Two U.S. Senate Democrats said on Sunday morning that a short-term spending bill, known as a continuing resolution (CR), would not be passed in the U.S. Senate that included $5 billion for border wall construction as President Donald Trump had requested.
Democratic U.S. Senator Jeff Merkley of Oregon said “none” during an interview on ABC’s “This Week” with Jonathan Karl on Sunday when Karl asked him if Democrats would or would not “agree to any funding to build a new border wall.”
“[W]e’re absolutely willing to fund border security,” Sen. Merkley told Karl on Sunday. “The American people want us to spend money in a smart way. Five billion dollars is a lot of money.”
“And to spend it on a fourth century strategy rather on stuff that actually improves border security is something we are just not going to do,” Merkley added.
Sen. Merkley added in his interview that he is considering running as a candidate for president in 2020 and that he has “no doubt” he is prepared to be president.
The federal government went into a partial shutdown on Friday at midnight after Congress failed to pass a CR to keep the government fully funded temporarily through Feb. 8, effecting about a quarter of the U.S. government and 800,000 federal employees.
The path to the partial government shutdown began on Wednesday when the U.S. Senate passed the CR with no additional appropriations towards funding border wall construction after Senate Democrats rejected any additional funding above $1.3 billion.
On Thursday, President Trump, in an emergency meeting with GOP leadership from the U.S. House of Representatives, informed Republicans attending the meeting that he would not support a CR that did not include $5 billion for border wall construction.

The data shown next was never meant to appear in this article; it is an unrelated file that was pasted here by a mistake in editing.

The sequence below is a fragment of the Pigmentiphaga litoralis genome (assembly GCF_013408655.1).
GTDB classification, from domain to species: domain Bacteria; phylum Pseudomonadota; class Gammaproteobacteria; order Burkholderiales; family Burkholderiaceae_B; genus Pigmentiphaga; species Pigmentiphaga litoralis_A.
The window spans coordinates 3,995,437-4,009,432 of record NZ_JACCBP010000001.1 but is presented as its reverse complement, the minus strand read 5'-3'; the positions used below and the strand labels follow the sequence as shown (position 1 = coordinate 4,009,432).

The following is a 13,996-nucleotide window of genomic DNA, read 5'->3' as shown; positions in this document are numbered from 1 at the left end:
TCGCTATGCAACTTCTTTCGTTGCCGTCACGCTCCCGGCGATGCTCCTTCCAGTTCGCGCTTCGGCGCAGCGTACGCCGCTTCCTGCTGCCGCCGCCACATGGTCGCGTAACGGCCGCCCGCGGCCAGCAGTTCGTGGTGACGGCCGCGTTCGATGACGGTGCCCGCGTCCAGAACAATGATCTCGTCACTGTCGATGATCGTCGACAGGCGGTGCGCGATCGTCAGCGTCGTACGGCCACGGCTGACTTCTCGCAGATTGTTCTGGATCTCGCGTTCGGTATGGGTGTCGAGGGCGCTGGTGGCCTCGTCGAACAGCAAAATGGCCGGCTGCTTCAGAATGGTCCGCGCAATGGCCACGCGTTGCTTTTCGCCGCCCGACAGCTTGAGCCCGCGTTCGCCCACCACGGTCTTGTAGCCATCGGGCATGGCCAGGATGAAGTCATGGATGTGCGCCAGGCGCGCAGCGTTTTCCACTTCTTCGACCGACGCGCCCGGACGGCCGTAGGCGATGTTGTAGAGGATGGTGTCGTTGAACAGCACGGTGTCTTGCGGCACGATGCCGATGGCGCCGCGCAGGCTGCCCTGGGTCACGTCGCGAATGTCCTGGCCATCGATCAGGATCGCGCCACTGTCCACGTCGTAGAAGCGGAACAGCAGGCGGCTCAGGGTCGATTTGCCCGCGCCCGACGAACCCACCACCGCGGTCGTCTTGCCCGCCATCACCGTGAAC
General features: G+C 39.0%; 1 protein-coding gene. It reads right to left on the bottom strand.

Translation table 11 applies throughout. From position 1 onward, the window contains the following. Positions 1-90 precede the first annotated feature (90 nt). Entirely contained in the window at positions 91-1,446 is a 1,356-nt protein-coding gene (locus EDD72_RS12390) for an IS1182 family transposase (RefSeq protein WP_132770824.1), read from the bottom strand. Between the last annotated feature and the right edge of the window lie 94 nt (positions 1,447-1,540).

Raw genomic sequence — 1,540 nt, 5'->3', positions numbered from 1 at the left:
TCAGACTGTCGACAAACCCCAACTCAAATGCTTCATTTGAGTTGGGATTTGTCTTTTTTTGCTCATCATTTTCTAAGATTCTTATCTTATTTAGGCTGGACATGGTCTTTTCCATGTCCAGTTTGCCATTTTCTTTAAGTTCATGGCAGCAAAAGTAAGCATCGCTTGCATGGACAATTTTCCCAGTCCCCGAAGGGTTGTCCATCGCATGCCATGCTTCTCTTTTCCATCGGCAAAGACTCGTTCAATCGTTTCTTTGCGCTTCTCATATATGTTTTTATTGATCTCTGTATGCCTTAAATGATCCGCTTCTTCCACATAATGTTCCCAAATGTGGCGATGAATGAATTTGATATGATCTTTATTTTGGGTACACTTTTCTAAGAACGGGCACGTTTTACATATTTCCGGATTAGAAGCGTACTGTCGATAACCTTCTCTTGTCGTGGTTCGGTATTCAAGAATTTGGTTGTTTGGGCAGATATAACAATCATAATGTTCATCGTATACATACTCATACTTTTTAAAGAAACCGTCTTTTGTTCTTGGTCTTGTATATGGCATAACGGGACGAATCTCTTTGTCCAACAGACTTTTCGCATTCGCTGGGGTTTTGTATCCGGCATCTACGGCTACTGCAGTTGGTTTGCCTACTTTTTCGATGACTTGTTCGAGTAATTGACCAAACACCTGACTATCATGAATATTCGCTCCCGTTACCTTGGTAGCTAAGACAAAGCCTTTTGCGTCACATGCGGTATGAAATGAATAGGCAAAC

The $5 billion request is about one-fifth of the $25 billion the White House was requesting for border wall construction and other border security measures at the beginning of the year.
As a result, the House passed a bill along party lines appropriated $5.7 billion for border wall construction funding over the next two years in the CR. The bill stalled in the Senate on Friday after failing to gain enough support to pass. The CR requires 60 votes in the Senate to pass. Republicans currently hold a narrow majority of 51-49 requiring support from nine Democrat Senators.
Democratic U.S. Senator Chris Coons of Delaware told Margaret Brennan during an interview on Sunday with CBS’s “Face the Nation” that the government shutdown would end when President Trump “recognizes that the bipartisan agreement we came to just last Wednesday that the Senate voted unanimously on is the agreement that ultimately he’s going to have to accept.”
Sen. Coons added that there is “no path towards” the $5 billion for border wall funding in the Senate’s CR.
“There is frankly no path towards his getting $5 billion in American taxpayer money to meet his campaign promise of a big, beautiful wall with Mexico,” Sen Coons said on Sunday. “There is a path towards our responsibility appropriating about $1.3 billion for border security.”
The Senate met on Saturday to further negotiate measures in the CR to include adequate funding for border wall funding, but was adjourned by Senate Majority Leader Mitch McConnell, R. KY, until Dec. 27 as not deal seemed likely.
White House Budget Director Mick Mulvaney said on Sunday that it is “possible” the partial shutdown will continue into 2019, according to Bloomberg.
“It’s very possible that the shutdown will go beyond the 28th and into the new Congress,” Mulvaney said on “Fox News Sunday,” Bloomberg reported.
Friday’s partial government shutdown is the third in 2018.